White House Says Records Don’t Match Accusation Against Jackson


Dr. Ronny L. Jackson with Senator Jon Tester, Democrat of Montana, this month in Washington. Dr. Jackson was President Trump’s nominee to lead the Department of Veterans Affairs until he withdrew from consideration this week.

Mark Wilson/Getty Images

WASHINGTON — The White House challenged reports that Dr. Ronny L. Jackson, the president’s doctor, had been involved in a drunken driving crash, citing on Friday what it said was a thorough review of vehicle incident reports conducted by administration officials.

On Wednesday, Senator Jon Tester, Democrat of Montana, released a list of accusations against Dr. Jackson, including a claim that he had “wrecked” a government car after getting drunk at a Secret Service goodbye party. At the time Mr. Tester released the list, Dr. Jackson was President Trump’s nominee to lead the Department of Veterans Affairs.

Dr. Jackson denied the allegations, but later withdrew from consideration for the cabinet post amid a torrent of other, mostly anonymous, accusations, including accounts that he loosely distributed drugs to White House officials and was a bully to his staff in the White House medical unit.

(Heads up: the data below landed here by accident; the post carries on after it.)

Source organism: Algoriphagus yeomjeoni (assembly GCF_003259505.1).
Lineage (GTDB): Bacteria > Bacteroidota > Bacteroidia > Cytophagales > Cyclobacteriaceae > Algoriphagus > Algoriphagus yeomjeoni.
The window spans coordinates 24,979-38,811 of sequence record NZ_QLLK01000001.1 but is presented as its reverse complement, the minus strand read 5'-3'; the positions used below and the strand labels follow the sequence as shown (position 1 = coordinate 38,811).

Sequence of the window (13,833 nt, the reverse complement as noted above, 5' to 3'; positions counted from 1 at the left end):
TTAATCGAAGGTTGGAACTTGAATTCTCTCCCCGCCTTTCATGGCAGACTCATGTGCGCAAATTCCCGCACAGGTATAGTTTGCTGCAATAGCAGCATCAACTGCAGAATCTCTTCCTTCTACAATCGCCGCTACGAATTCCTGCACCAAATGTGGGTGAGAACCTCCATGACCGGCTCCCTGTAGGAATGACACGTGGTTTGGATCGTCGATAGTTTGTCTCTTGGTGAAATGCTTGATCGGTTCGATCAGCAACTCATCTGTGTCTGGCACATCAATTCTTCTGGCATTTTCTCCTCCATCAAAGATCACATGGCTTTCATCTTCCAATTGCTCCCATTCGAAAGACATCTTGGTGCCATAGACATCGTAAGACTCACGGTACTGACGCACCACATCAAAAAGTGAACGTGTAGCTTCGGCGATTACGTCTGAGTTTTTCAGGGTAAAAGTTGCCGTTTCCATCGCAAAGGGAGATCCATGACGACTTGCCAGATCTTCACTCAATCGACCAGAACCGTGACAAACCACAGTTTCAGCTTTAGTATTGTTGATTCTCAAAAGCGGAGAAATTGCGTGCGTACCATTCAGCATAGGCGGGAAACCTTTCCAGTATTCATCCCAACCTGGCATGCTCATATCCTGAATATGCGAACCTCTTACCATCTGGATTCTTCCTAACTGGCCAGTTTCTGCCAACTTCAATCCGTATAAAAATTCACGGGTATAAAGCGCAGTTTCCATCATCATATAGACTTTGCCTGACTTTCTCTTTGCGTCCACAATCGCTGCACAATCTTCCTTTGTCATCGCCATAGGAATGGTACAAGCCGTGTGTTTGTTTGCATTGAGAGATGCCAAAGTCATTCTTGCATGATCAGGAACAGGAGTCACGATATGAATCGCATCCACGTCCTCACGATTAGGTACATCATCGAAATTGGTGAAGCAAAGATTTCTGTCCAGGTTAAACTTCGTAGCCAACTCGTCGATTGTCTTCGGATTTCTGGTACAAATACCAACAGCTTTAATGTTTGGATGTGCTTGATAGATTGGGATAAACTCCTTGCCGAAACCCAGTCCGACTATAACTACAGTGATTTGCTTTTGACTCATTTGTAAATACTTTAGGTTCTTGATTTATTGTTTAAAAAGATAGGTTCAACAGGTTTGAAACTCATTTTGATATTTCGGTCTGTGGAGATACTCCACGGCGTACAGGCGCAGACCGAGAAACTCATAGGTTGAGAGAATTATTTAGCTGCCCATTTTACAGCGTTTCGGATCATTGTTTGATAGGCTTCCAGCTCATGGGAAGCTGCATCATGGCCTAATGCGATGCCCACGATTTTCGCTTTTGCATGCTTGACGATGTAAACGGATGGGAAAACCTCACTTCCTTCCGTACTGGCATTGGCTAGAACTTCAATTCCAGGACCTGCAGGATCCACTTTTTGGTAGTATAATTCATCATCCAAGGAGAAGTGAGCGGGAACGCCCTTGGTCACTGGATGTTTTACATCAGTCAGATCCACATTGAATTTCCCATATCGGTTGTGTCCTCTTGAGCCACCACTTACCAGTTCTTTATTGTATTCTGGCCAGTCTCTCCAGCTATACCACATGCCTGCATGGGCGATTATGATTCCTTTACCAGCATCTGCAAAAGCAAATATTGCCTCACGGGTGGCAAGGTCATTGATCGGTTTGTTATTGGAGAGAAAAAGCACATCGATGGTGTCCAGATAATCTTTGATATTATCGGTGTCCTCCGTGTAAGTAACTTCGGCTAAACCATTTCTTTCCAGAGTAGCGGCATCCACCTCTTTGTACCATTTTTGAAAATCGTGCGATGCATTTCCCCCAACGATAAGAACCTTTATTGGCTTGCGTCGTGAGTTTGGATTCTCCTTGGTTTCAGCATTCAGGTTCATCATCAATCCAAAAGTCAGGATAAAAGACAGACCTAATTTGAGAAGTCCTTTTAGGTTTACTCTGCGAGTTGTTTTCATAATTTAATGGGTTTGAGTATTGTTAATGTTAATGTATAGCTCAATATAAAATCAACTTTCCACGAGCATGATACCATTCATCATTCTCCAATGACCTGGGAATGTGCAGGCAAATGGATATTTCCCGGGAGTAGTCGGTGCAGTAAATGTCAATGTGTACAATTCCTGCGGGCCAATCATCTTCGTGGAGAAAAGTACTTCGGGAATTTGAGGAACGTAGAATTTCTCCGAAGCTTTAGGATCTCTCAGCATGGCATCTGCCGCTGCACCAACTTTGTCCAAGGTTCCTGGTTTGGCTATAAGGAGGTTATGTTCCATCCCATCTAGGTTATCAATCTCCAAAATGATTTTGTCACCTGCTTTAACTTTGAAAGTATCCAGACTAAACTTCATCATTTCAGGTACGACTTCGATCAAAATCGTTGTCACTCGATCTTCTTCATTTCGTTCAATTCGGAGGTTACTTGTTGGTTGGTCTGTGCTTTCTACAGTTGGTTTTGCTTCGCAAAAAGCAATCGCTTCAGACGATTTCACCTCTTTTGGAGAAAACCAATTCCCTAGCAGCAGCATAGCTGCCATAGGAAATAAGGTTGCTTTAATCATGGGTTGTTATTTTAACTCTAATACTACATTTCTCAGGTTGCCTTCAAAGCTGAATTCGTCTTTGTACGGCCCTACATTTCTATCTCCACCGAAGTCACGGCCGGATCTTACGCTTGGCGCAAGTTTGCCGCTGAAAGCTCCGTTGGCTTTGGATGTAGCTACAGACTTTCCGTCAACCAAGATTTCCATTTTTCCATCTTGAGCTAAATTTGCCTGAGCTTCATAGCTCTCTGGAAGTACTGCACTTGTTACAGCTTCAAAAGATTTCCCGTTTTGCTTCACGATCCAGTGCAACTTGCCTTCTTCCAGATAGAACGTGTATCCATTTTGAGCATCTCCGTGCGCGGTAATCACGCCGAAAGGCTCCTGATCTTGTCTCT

Raj Shah, a deputy White House press secretary, said Friday that after Mr. Tester’s accusations, officials searched all of the government databases that contain records of accidents involving government vehicles, including at the General Services Administration. He called it a “comprehensive search” for any crashes involving Dr. Jackson and a government vehicle.

Mr. Shah said that the search revealed three episodes, none of which resembled the crash described by Mr. Tester.

In one episode, Mr. Shah said that Dr. Jackson was rear-ended, resulting in a fender bender. In another, a bus sideswiped a side mirror on Dr. Jackson’s car, according to Mr. Shah. The third case was an episode of road rage, Mr. Shah said, in which another person punched through a window on Dr. Jackson’s car.

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